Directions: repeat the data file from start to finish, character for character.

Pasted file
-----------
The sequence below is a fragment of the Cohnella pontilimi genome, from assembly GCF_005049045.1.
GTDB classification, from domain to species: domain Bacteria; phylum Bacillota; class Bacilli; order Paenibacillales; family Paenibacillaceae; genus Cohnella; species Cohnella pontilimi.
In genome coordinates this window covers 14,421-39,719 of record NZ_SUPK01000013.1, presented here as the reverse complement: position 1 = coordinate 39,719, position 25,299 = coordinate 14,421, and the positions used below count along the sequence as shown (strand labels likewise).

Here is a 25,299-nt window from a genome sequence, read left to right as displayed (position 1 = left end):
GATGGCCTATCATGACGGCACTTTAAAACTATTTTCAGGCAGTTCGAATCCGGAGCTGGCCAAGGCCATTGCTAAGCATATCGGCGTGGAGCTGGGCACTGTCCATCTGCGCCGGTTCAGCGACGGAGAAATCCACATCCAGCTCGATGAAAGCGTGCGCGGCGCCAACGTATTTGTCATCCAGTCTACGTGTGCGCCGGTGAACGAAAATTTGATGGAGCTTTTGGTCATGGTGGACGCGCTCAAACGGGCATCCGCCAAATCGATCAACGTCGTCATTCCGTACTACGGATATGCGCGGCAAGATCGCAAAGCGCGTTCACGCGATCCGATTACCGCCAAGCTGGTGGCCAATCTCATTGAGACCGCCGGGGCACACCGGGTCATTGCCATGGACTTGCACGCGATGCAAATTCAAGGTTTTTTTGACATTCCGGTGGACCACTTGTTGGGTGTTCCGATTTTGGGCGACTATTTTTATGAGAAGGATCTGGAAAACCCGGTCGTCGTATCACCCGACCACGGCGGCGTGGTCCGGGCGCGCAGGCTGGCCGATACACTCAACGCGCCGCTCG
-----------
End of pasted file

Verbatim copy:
The sequence below is a fragment of the Cohnella pontilimi genome, from assembly GCF_005049045.1.
GTDB classification, from domain to species: domain Bacteria; phylum Bacillota; class Bacilli; order Paenibacillales; family Paenibacillaceae; genus Cohnella; species Cohnella pontilimi.
In genome coordinates this window covers 14,421-39,719 of record NZ_SUPK01000013.1, presented here as the reverse complement: position 1 = coordinate 39,719, position 25,299 = coordinate 14,421, and the positions used below count along the sequence as shown (strand labels likewise).

Here is a 25,299-nt window from a genome sequence, read left to right as displayed (position 1 = left end):
GATGGCCTATCATGACGGCACTTTAAAACTATTTTCAGGCAGTTCGAATCCGGAGCTGGCCAAGGCCATTGCTAAGCATATCGGCGTGGAGCTGGGCACTGTCCATCTGCGCCGGTTCAGCGACGGAGAAATCCACATCCAGCTCGATGAAAGCGTGCGCGGCGCCAACGTATTTGTCATCCAGTCTACGTGTGCGCCGGTGAACGAAAATTTGATGGAGCTTTTGGTCATGGTGGACGCGCTCAAACGGGCATCCGCCAAATCGATCAACGTCGTCATTCCGTACTACGGATATGCGCGGCAAGATCGCAAAGCGCGTTCACGCGATCCGATTACCGCCAAGCTGGTGGCCAATCTCATTGAGACCGCCGGGGCACACCGGGTCATTGCCATGGACTTGCACGCGATGCAAATTCAAGGTTTTTTTGACATTCCGGTGGACCACTTGTTGGGTGTTCCGATTTTGGGCGACTATTTTTATGAGAAGGATCTGGAAAACCCGGTCGTCGTATCACCCGACCACGGCGGCGTGGTCCGGGCGCGCAGGCTGGCCGATACACTCAACGCGCCGCTCG